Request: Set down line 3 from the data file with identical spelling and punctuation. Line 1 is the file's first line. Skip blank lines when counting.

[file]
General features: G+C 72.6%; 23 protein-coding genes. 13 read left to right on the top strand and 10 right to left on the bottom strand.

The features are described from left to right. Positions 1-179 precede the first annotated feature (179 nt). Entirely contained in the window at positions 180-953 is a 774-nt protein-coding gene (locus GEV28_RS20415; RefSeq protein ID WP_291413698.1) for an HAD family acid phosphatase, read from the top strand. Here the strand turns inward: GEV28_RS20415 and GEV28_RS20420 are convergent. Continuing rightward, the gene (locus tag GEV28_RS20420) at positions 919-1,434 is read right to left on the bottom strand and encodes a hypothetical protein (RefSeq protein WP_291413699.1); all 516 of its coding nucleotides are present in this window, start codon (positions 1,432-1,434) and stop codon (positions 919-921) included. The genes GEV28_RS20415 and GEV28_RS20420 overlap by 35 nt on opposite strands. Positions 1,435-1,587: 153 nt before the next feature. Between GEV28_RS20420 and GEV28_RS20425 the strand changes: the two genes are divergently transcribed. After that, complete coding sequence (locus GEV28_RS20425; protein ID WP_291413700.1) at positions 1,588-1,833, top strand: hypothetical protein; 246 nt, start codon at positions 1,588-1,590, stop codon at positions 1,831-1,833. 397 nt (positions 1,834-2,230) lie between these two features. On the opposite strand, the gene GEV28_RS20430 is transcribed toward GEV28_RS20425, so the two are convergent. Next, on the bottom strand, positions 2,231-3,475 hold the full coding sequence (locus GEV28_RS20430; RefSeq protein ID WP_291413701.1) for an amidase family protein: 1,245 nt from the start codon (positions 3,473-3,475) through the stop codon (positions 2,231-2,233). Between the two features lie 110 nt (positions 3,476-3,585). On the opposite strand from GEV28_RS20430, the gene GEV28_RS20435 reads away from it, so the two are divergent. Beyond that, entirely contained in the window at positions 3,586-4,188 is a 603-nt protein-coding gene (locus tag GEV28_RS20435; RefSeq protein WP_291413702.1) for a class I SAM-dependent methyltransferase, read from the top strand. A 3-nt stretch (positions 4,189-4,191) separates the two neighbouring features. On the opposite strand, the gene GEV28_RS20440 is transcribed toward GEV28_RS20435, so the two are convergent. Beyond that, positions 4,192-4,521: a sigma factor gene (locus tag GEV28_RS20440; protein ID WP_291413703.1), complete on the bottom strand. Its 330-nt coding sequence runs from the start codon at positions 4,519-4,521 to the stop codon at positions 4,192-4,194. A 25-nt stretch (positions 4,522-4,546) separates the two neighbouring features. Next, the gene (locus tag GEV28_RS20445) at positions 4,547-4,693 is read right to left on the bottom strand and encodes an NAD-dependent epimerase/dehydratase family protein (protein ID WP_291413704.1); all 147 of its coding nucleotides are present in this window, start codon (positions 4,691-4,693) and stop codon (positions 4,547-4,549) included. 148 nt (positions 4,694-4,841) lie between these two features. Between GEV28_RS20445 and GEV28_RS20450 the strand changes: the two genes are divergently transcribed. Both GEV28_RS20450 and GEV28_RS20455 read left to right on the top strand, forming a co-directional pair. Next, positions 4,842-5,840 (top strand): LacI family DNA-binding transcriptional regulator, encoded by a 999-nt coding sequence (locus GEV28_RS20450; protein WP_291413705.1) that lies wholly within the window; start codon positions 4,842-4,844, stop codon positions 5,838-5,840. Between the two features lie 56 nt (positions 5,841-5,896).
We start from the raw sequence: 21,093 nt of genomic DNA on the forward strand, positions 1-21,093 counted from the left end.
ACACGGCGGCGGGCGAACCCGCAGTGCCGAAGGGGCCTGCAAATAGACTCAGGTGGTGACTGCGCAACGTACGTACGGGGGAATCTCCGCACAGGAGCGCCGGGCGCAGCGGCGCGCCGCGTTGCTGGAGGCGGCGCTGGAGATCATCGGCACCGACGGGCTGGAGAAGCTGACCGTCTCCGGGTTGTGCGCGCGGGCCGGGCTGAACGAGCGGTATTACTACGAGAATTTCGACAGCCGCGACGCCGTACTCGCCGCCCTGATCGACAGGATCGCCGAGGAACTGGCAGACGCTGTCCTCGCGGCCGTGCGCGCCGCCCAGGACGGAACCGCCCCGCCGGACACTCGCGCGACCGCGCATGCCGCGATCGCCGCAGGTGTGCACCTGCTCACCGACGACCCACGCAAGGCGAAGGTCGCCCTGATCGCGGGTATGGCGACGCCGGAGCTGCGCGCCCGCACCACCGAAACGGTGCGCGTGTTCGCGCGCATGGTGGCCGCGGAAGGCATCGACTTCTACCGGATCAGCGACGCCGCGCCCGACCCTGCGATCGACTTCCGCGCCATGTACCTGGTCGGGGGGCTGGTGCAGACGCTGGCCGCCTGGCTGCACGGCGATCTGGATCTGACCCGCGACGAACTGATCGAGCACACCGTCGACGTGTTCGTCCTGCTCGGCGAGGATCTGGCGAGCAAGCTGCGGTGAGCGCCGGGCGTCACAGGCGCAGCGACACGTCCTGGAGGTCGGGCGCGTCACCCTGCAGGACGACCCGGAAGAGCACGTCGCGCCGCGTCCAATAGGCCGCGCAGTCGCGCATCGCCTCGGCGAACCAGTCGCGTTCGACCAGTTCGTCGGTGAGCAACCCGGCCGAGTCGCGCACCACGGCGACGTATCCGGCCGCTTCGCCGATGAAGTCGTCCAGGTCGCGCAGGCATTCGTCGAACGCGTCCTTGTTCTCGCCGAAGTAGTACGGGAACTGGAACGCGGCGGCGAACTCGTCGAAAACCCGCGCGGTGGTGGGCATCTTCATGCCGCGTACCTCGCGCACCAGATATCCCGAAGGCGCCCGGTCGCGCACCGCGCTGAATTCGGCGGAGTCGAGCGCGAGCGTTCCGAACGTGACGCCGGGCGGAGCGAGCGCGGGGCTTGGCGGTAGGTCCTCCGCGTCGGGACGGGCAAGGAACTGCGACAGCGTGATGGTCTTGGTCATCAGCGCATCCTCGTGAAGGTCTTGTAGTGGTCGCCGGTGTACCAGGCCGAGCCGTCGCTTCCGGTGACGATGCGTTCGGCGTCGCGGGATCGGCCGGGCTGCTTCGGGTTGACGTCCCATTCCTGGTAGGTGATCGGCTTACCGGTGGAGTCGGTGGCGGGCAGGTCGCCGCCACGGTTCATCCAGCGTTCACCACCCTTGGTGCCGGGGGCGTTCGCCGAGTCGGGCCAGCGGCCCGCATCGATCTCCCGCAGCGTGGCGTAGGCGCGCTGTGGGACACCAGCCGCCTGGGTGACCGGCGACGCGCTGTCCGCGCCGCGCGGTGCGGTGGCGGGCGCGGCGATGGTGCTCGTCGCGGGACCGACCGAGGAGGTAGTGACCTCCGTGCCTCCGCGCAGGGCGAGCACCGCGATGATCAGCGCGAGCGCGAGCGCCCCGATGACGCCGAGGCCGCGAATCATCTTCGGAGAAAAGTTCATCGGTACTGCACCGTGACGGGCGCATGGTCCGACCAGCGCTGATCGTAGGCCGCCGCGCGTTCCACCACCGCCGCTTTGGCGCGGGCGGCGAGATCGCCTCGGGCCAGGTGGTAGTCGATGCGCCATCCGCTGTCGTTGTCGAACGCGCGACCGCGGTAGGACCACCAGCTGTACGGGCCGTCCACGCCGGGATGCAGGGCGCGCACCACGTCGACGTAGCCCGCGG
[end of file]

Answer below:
We start from the raw sequence: 21,093 nt of genomic DNA on the forward strand, positions 1-21,093 counted from the left end.